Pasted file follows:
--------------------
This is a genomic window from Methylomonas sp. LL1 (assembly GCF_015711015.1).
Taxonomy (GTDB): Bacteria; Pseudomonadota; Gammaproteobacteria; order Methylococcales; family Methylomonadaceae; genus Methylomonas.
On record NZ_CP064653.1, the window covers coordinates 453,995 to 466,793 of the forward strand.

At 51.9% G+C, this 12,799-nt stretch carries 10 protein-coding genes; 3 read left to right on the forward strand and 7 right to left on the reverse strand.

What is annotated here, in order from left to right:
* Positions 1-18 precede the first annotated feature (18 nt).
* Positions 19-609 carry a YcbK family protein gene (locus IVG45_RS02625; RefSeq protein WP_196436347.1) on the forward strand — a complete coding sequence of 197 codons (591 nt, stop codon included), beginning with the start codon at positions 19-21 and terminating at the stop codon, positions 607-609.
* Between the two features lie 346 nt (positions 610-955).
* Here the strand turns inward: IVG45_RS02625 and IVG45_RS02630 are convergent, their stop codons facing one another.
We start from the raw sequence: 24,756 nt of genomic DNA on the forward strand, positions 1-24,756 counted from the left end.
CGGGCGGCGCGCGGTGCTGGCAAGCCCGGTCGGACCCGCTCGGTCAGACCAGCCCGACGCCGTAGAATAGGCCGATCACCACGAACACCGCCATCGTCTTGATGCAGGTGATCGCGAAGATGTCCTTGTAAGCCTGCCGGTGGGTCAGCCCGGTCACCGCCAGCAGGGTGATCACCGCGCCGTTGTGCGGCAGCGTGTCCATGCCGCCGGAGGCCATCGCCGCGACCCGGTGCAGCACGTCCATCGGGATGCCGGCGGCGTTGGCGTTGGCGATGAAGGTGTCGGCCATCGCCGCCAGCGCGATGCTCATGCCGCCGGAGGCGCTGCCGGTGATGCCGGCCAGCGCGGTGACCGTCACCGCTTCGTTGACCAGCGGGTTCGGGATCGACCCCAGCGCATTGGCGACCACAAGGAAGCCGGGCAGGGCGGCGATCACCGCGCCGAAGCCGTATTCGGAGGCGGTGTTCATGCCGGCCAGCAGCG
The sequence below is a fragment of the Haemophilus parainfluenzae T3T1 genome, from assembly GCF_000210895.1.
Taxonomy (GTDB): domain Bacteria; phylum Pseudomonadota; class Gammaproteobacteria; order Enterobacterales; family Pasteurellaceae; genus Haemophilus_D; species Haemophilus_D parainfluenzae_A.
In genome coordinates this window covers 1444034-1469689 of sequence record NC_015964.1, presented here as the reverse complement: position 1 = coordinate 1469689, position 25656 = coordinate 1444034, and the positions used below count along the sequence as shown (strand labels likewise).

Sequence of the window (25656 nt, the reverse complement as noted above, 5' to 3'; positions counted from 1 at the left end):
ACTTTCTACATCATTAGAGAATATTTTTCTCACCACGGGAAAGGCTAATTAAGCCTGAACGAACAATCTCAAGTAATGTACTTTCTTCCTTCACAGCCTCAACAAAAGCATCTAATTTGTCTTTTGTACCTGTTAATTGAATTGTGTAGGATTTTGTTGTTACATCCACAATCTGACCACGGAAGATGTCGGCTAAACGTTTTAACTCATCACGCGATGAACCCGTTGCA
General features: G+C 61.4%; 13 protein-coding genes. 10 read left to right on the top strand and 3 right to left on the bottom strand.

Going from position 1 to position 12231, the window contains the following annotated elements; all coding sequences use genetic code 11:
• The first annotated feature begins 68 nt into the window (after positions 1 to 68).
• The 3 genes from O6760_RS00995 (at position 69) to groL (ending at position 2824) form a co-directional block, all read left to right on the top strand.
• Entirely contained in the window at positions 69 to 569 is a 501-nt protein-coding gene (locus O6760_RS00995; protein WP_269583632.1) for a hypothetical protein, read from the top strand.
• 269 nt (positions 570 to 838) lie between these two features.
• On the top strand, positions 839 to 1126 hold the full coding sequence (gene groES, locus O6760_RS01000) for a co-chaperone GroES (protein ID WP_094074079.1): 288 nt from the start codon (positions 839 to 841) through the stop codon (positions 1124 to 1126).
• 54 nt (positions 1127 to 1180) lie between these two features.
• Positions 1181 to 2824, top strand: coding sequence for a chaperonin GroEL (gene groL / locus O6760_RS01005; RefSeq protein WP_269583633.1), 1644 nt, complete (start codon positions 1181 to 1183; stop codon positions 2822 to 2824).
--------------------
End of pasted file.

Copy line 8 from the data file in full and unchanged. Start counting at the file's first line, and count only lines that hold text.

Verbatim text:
* Between the two features lie 346 nt (positions 610-955).